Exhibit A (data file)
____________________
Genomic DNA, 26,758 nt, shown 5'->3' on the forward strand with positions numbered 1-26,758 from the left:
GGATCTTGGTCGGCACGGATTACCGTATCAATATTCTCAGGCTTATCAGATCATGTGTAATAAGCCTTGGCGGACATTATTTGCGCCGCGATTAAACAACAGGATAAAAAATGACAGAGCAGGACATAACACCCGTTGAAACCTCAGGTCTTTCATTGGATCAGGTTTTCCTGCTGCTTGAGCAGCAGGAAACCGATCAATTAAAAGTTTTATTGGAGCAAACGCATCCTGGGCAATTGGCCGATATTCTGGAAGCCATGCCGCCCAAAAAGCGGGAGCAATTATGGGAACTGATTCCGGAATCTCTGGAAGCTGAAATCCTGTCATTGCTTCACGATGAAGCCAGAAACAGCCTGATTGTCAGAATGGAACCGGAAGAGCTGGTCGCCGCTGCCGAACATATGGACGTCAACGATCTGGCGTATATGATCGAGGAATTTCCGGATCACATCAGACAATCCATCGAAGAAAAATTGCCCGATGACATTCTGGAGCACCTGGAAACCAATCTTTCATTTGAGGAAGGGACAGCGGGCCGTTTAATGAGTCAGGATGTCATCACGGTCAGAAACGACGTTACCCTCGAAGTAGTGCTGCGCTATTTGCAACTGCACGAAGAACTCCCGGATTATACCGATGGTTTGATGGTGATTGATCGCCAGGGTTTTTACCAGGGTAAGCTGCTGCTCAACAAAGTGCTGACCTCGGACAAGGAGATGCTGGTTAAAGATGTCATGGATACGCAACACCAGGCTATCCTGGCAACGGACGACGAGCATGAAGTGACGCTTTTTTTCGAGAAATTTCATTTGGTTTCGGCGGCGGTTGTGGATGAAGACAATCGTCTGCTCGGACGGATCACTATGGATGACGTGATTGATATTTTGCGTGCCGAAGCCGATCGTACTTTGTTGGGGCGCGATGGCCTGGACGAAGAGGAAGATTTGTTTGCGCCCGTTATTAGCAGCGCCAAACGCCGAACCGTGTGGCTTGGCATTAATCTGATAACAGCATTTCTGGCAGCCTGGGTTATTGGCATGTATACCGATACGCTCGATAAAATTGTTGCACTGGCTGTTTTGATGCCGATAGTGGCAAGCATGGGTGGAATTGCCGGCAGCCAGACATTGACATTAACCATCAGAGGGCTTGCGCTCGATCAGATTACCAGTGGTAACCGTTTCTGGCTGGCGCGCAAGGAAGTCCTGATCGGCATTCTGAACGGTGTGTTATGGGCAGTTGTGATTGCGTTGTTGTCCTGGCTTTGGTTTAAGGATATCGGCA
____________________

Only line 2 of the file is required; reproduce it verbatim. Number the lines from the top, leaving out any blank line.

GGATCTTGGTCGGCACGGATTACCGTATCAATATTCTCAGGCTTATCAGATCATGTGTAATAAGCCTTGGCGGACATTATTTGCGCCGCGATTAAACAACAGGATAAAAAATGACAGAGCAGGACATAACACCCGTTGAAACCTCAGGTCTTTCATTGGATCAGGTTTTCCTGCTGCTTGAGCAGCAGGAAACCGATCAATTAAAAGTTTTATTGGAGCAAACGCATCCTGGGCAATTGGCCGATATTCTGGAAGCCATGCCGCCCAAAAAGCGGGAGCAATTATGGGAACTGATTCCGGAATCTCTGGAAGCTGAAATCCTGTCATTGCTTCACGATGAAGCCAGAAACAGCCTGATTGTCAGAATGGAACCGGAAGAGCTGGTCGCCGCTGCCGAACATATGGACGTCAACGATCTGGCGTATATGATCGAGGAATTTCCGGATCACATCAGACAATCCATCGAAGAAAAATTGCCCGATGACATTCTGGAGCACCTGGAAACCAATCTTTCATTTGAGGAAGGGACAGCGGGCCGTTTAATGAGTCAGGATGTCATCACGGTCAGAAACGACGTTACCCTCGAAGTAGTGCTGCGCTATTTGCAACTGCACGAAGAACTCCCGGATTATACCGATGGTTTGATGGTGATTGATCGCCAGGGTTTTTACCAGGGTAAGCTGCTGCTCAACAAAGTGCTGACCTCGGACAAGGAGATGCTGGTTAAAGATGTCATGGATACGCAACACCAGGCTATCCTGGCAACGGACGACGAGCATGAAGTGACGCTTTTTTTCGAGAAATTTCATTTGGTTTCGGCGGCGGTTGTGGATGAAGACAATCGTCTGCTCGGACGGATCACTATGGATGACGTGATTGATATTTTGCGTGCCGAAGCCGATCGTACTTTGTTGGGGCGCGATGGCCTGGACGAAGAGGAAGATTTGTTTGCGCCCGTTATTAGCAGCGCCAAACGCCGAACCGTGTGGCTTGGCATTAATCTGATAACAGCATTTCTGGCAGCCTGGGTTATTGGCATGTATACCGATACGCTCGATAAAATTGTTGCACTGGCTGTTTTGATGCCGATAGTGGCAAGCATGGGTGGAATTGCCGGCAGCCAGACATTGACATTAACCATCAGAGGGCTTGCGCTCGATCAGATTACCAGTGGTAACCGTTTCTGGCTGGCGCGCAAGGAAGTCCTGATCGGCATTCTGAACGGTGTGTTATGGGCAGTTGTGATTGCGTTGTTGTCCTGGCTTTGGTTTAAGGATATCGGCA